I was on my way to play golf this past weekend when I drove by a young girl selling lemonade on the sidewalk in front of her house. I have always made a point of stopping and purchasing (insert product here) if a child is selling it (not their parents—the child). Unfortunately, I was running late, and this time I couldn’t stop. It broke my heart.
I pass a convenience store on the same route to the highway, and I don’t even think about stopping there for lemonade, even though the ones they sell probably taste just as good and haven’t been sitting outside in the hot sun. I don’t stop at the lemonade stand because I am craving lemonade. I stop because there’s a story behind the lemonade stand. I may not know the details, but I know it’s there, and I have an idea of what it might be. When I get home, I can mention to my wife that I stopped at a lemonade stand and tell her all the cute things the child did as she made the sale.
This isn’t insignificant. One girl’s lemonade stand is no different from (or less important than) your product, service, app or start-up. I’m going to stop/purchase/download only if I have a reason to care. Maybe I care about you, or maybe I just care about me (which is usually the case). Something in your story has to resonate with me, and if you’re simply spewing a bunch of jargon and stats, I’ll just keep on going, because I can’t be late for my tee time.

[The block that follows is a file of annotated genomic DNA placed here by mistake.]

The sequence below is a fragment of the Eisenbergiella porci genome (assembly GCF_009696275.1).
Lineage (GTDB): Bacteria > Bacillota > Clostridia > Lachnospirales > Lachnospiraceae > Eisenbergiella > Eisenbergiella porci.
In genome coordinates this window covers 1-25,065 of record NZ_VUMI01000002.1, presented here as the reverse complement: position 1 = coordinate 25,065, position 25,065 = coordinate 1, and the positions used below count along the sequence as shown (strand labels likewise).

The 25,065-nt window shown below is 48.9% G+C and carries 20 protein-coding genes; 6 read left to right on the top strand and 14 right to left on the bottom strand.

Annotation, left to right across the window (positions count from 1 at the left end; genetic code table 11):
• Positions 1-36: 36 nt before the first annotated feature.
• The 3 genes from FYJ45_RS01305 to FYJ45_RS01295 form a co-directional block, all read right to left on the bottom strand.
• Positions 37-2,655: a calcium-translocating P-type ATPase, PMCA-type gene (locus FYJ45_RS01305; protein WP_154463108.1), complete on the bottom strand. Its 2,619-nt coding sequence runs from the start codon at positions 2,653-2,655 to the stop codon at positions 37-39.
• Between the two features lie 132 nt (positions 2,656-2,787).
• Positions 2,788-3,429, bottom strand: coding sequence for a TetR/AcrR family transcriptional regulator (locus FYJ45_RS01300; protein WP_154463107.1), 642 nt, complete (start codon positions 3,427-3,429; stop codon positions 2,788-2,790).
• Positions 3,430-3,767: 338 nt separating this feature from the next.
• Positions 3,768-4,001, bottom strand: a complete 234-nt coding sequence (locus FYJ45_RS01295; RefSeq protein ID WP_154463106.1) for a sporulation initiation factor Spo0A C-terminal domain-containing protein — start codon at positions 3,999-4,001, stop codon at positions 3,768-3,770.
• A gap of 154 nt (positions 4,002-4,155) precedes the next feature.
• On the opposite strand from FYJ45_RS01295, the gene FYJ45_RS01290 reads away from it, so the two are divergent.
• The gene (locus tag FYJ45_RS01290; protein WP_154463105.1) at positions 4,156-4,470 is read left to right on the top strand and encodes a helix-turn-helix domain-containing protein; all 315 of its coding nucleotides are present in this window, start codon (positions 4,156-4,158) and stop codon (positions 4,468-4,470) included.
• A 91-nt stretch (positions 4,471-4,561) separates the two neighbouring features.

Audiences don’t think of the world from your brand’s point of view. They don’t care about the fact that your app launched today and you really want big first-week numbers. GM’s recent exit from Facebook was a clear sign that it just doesn’t get it. Marketing guru Seth Godin nailed this point in a recent interview he did on MSNBC for the American Express OPEN Forum. Take a look:
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Godin’s example of the farmers market, at 1:51, is reminiscent of a video we often share here at Story, of Rolf Jensen, author of The Dream Society and director of Dream Company, using eggs as an example of the value of stories. It’s a video well worth watching:
CMOs and brand managers should be asking themselves the question Godin asked,
“Are you going to build something that’s as interesting as the Leaning Tower of Pisa? Are you going to make a product or service that when people are done using it, they can’t help but tell their friends about? The story is all that’s going to spread. Not the facts, but the story.”
Take a dead-serious look at your brand’s content-marketing efforts. Are you giving your audience reasons to care about you? Are you giving your audience content that they not only want but also want to share?
Most importantly, when they drive by your version of a lemonade stand, will they feel compelled to stop?